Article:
Open Letter to Senator John McCrae 7 20 17
I found myself crying this morning over breakfast when I was thinking about your diagnosis and the battle that you are about to face. At a very early age, I watched my Mom fight to survive her colon cancer. I can never forget the day she was rushed to the hospital and had to have over 12 blood transfusions. I was 7. I was confused most of the time she was sick and wished, for that Mother’s Day, that I could just give her more blood. I did not understand.
I heard words like “chemo”, “radiation,” “final plans,” “funeral home,” and “fly my body back home to Tennessee.” Everything was a whirlwind and as an adult, I’m still trying to put it all together in my mind. My Mom spent time away the next few years in and out of the hospital at Johns Hopkins and other Maryland hospitals. Like yourself, we were lucky to have health insurance, though my parents had to take on some of the debt.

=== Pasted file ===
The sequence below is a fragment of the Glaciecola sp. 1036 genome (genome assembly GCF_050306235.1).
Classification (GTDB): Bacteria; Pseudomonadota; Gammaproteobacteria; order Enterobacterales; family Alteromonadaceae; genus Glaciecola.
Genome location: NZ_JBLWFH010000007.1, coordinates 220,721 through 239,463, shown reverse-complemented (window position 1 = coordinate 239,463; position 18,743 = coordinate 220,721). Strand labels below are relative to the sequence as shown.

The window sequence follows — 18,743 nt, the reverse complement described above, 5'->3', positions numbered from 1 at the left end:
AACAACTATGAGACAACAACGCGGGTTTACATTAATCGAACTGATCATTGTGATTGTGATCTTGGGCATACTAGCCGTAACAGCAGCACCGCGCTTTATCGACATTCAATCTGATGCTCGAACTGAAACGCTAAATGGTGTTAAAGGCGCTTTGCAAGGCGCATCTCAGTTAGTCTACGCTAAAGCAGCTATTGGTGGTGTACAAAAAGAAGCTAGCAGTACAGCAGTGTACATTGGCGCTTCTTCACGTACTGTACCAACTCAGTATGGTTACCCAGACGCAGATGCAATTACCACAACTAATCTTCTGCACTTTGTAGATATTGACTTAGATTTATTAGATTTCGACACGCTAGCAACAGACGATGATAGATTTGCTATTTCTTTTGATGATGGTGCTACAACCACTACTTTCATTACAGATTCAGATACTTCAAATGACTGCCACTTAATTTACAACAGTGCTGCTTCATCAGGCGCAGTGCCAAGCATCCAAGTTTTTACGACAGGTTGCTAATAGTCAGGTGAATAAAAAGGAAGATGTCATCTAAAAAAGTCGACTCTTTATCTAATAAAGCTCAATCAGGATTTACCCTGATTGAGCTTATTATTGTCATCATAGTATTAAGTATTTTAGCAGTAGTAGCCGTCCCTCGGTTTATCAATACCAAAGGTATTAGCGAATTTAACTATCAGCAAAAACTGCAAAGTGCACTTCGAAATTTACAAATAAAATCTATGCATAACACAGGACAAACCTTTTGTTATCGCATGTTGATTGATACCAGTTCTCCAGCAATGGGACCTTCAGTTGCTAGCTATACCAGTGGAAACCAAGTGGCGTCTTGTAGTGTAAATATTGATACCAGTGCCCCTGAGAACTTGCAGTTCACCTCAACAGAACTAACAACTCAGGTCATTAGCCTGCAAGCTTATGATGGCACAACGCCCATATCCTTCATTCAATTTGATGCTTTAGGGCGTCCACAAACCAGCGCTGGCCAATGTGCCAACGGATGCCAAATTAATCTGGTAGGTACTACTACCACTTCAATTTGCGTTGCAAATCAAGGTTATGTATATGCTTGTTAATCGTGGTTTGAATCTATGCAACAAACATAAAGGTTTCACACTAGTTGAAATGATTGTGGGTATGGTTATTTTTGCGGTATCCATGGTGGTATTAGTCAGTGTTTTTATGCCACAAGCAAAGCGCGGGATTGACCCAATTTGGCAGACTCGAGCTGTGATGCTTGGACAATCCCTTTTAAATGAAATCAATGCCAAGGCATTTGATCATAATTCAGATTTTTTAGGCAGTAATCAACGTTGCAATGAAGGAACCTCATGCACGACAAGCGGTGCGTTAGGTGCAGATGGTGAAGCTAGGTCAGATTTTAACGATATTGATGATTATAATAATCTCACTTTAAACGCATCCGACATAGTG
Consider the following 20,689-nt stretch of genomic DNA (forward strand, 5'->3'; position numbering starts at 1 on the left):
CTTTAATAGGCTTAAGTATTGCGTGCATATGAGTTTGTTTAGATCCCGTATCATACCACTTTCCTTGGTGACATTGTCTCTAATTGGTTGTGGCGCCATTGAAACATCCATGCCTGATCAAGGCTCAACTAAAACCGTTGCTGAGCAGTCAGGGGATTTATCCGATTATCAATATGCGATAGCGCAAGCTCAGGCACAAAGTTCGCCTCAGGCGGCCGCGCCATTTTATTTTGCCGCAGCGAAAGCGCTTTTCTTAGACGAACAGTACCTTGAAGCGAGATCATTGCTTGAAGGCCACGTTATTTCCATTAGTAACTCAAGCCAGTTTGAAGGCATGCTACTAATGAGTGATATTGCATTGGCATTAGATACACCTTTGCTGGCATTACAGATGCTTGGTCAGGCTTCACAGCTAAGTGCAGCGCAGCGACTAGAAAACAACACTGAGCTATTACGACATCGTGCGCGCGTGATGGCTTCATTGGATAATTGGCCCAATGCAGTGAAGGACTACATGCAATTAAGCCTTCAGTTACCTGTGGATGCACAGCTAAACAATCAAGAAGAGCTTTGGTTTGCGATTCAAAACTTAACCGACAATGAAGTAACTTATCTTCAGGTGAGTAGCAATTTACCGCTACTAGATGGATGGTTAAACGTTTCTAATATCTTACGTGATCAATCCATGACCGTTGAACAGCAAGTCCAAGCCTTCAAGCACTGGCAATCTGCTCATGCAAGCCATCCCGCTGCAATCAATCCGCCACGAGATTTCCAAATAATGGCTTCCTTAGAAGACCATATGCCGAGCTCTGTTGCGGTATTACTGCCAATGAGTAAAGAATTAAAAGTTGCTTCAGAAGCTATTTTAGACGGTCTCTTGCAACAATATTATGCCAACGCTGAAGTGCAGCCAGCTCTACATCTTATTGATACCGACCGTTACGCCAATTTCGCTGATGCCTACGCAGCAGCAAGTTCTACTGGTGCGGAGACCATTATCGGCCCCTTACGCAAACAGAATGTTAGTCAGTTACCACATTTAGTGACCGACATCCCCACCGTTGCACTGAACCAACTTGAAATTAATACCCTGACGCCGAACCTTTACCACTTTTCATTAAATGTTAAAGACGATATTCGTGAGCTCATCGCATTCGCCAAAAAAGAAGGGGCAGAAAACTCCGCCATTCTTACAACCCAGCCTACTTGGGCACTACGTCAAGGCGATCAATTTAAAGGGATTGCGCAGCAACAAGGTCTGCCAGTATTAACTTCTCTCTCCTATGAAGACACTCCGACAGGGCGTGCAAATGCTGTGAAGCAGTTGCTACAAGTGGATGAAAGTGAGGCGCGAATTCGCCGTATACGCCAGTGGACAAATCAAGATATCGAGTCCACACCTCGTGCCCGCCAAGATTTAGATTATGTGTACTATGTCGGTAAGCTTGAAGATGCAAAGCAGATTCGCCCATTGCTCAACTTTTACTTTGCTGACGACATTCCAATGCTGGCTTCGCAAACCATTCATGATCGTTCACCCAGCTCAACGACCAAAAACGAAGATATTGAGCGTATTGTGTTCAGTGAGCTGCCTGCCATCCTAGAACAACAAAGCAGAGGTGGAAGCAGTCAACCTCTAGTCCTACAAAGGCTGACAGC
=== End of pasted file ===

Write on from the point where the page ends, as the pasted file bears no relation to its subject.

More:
My Dad had a tumor in his neck when I was in middle school. Again, I was scared and did not quite understand. I remember when his surgery was over and he had to be taken to the car in a wheelchair. I didn’t understand why he was in a wheelchair if the tumor was in his neck. Gratefully, we had health insurance.
A few years later, my Uncle Bubby became sick. Only by the grace of the Most High Doctor, I was able to donate my kidney to him. We went to Vanderbilt in September 2005 and had a transplant. My Uncle and I are both doing relatively well and grateful we’ve had these last 12 years together. He, like yourself, fought in wars across the seas. He had health insurance and because of the transplant, he has been able to be in the lives of grandchildren and great grandchildren that were born post 2005.